Friday, February 26, 1999 Published at 02:33 GMT
Stomach bug link to bowel problem
Bacterial gastroenteritis could cause long-term problems
People who have a bout of bacterial gastroenteritis may be up to 10 times more likely to suffer from irritable bowel syndrome, according to research.
Previous research has suggested a link between the two conditions, but they have never compared their studies against a control group.
This means they could not calculate how great the risk was.
Now Spanish researchers have compared 318 people with gastroenteritis with more than 500,000 members of the public.
After a year, they found that 0.3% of the public developed irritable bowel syndrome (IBS), compared with 4.4% of the people who had had bacterial gastroenteritis.
They calculated that the risk is up to 10 times greater for people who have had bacterial gastroenteritis, caused by infections such as Salmonella and Campylobacter.
Writing in the British Medical Journal, they say: "We conclude that bacterial gastroenteritis is a major independent risk factor for irritable bowel syndrome."
IBS is fairly common and is not life-threatening. However, it can cause discomfort and, in people who suffer badly from it, it can be disabling.
It leads to crampy pain, gassiness, bloating, and changes in bowel habits.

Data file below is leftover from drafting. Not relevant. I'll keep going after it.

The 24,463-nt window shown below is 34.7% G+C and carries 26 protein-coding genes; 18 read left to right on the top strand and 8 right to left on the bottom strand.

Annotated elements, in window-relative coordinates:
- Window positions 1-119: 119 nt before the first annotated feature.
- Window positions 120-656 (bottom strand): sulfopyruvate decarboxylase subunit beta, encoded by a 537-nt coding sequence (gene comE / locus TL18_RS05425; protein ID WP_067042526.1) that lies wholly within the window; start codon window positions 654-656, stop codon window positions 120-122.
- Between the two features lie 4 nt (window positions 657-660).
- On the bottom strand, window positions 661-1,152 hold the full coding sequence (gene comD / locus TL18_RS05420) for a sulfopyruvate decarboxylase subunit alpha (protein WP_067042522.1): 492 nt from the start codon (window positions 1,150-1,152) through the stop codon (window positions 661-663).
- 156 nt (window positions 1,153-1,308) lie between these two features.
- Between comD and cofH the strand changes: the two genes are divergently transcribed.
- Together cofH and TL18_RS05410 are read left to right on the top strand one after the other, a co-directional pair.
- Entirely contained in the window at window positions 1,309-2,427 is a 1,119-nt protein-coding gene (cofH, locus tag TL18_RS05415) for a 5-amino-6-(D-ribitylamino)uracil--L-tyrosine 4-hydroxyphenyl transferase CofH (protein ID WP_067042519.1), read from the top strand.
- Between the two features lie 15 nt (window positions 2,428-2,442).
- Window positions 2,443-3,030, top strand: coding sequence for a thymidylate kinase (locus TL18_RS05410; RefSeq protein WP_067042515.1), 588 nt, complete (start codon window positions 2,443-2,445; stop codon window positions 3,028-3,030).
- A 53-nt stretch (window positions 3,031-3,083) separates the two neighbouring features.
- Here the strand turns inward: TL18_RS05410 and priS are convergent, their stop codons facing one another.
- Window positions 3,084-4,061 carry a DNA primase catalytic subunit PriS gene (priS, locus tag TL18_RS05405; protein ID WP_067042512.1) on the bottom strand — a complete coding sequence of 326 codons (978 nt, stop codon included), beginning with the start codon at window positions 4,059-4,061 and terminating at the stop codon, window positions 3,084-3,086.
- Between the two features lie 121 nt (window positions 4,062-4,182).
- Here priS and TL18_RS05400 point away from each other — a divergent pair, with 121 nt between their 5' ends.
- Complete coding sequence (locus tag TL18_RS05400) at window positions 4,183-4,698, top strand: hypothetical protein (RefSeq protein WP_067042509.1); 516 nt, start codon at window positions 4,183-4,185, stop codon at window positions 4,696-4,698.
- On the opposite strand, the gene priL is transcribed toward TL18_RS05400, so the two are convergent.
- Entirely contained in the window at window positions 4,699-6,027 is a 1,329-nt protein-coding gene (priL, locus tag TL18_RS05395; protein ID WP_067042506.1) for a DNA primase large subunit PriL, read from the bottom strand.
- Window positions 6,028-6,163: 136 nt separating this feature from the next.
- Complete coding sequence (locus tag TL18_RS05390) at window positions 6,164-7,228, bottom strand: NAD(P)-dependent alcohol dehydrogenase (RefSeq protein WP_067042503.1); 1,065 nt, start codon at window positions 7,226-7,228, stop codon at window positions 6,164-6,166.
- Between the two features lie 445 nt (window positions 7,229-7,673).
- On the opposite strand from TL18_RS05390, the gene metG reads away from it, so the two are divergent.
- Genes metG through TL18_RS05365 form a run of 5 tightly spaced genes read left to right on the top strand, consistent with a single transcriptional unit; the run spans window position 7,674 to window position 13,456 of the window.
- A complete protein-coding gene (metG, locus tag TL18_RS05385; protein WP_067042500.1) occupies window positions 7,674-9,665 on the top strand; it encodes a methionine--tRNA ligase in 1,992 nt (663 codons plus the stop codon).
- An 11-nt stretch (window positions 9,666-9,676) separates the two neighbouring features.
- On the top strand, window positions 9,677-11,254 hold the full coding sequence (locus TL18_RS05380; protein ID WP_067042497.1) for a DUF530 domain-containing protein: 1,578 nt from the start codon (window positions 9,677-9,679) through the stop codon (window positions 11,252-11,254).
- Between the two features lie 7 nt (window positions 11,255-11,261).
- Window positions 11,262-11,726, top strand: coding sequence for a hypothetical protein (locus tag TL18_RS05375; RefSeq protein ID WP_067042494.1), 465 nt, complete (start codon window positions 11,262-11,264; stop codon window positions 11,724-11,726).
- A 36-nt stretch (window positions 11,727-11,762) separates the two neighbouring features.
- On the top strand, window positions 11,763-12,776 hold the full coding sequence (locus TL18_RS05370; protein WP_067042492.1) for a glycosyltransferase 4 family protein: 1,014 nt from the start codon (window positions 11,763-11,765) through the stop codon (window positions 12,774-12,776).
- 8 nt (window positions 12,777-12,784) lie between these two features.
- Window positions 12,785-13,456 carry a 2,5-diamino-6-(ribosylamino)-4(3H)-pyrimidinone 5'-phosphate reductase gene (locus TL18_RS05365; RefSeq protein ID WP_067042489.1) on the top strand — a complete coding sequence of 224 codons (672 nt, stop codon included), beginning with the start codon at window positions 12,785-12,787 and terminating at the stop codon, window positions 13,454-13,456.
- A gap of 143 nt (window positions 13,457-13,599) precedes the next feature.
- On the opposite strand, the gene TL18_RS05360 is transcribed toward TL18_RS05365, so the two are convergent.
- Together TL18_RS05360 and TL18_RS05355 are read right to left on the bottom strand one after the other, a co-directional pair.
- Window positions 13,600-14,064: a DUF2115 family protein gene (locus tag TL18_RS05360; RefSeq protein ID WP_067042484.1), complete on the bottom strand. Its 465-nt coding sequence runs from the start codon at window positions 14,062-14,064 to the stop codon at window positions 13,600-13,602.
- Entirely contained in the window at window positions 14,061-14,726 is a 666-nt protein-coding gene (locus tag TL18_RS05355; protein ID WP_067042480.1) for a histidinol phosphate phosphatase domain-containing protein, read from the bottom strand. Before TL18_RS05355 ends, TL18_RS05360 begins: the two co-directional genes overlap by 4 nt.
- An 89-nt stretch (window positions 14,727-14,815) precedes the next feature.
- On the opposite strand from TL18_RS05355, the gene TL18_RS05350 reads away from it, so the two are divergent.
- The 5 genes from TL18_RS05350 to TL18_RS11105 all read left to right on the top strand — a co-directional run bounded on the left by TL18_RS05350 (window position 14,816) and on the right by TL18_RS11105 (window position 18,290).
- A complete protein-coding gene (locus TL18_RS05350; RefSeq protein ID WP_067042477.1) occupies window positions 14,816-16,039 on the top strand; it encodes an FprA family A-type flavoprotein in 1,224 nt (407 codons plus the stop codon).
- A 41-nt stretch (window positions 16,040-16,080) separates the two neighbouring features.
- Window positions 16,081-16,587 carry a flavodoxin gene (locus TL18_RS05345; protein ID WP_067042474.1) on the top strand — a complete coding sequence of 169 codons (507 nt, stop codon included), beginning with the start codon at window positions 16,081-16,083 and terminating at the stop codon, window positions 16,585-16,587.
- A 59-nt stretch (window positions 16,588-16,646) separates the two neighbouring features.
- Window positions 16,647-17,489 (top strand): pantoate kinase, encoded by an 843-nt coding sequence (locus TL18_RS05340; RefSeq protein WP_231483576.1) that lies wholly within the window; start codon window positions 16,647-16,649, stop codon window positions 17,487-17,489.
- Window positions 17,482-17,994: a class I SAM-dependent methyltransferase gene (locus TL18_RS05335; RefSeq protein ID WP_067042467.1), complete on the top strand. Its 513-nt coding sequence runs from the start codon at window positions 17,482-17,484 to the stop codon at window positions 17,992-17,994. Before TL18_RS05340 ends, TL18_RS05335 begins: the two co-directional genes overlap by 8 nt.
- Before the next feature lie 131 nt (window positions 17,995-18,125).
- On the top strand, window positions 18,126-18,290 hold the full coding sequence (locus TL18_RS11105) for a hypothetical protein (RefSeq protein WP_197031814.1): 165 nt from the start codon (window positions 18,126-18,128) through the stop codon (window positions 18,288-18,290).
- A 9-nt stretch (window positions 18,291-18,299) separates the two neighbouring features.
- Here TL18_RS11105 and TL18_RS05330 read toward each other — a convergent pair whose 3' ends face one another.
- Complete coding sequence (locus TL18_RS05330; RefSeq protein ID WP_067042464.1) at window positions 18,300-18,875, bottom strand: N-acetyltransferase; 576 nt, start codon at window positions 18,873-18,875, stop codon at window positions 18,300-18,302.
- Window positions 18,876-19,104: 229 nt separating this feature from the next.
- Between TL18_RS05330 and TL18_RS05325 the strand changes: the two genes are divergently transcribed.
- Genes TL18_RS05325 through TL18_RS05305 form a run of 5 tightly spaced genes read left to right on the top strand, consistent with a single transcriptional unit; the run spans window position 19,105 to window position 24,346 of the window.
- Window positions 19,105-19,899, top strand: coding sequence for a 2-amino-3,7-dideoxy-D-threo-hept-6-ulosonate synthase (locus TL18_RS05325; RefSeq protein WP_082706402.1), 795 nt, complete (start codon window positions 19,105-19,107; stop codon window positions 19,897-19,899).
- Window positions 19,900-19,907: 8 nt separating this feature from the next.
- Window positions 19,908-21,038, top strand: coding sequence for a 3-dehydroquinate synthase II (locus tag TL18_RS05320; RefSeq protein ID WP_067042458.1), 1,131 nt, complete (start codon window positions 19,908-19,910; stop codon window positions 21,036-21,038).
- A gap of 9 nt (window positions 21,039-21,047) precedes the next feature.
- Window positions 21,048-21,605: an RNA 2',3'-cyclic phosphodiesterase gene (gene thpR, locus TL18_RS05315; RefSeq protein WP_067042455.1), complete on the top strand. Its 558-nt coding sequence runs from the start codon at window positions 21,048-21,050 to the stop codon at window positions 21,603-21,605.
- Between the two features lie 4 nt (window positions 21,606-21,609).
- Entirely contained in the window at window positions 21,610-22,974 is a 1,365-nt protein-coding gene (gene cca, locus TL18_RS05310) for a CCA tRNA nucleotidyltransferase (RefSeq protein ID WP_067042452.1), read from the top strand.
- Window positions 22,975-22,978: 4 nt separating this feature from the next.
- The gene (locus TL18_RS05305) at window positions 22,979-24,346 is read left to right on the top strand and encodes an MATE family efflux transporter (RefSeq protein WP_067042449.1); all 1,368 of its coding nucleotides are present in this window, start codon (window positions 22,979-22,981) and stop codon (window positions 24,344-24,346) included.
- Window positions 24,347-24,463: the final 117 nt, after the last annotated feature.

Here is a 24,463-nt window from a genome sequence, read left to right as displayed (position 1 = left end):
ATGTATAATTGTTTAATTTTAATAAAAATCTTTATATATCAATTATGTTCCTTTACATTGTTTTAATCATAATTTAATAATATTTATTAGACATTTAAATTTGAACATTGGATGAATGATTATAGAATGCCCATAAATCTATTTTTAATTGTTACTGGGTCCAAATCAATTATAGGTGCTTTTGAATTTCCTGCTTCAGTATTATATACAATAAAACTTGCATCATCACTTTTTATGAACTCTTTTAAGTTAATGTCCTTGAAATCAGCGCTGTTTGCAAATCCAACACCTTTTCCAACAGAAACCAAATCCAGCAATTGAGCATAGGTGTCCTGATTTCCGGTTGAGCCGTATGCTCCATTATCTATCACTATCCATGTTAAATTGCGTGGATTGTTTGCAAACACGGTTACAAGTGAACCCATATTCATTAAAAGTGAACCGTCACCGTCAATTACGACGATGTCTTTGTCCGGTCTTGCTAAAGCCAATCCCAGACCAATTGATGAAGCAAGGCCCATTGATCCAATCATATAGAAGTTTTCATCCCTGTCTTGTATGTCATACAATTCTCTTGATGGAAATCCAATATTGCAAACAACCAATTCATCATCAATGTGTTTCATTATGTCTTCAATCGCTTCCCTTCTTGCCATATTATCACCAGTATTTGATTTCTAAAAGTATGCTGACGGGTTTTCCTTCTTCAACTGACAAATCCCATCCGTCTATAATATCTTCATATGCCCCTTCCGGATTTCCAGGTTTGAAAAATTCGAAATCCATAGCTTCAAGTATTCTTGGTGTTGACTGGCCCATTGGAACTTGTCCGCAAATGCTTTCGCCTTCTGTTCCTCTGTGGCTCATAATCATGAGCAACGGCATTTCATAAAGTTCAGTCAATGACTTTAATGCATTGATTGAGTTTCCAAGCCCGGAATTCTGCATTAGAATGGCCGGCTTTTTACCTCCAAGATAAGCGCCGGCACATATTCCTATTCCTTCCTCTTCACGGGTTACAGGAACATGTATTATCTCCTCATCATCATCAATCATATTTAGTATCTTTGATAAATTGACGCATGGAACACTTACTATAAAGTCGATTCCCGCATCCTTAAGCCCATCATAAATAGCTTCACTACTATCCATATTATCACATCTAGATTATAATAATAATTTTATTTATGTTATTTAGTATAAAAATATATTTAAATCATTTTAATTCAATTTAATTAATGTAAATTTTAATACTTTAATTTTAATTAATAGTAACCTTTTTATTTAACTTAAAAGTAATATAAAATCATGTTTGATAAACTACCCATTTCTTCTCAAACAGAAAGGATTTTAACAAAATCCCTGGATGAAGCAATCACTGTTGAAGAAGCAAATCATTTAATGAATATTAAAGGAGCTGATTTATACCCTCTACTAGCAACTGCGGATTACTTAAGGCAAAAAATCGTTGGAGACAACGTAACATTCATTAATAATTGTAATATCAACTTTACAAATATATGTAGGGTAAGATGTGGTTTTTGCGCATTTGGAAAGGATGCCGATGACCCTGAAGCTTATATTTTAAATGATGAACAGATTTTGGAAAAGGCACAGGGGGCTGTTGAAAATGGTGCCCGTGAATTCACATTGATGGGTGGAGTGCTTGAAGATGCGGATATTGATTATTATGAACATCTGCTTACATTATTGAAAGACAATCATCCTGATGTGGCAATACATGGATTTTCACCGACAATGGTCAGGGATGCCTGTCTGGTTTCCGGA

There is no cure, but doctors suggest diet changes and stress management can help.
Dr Luis Garcia Rodriguez, one of the Spanish doctors, told BBC News Online he had not expected such findings.
"We expected to see a greater risk, but we were surprised at how great the risk was," he said.
He thinks the link is due to either the gastroenteritis not being totally cured or because the bacteria has altered the body's balance.
If the former is the case, it could mean that stronger antibiotics are needed to treat the gastroenteritis, said Dr Garcia Rodriguez.
The research paper is part of a larger study of the effect of antacid drugs on bacterial gastroenteritis.
Dr Garcia Rodriguez hopes the research will be taken on and more studies conducted to find out what causes the link.
But he stressed that, despite the link, only about one in 20 people who have gastroenteritis are likely to develop IBS.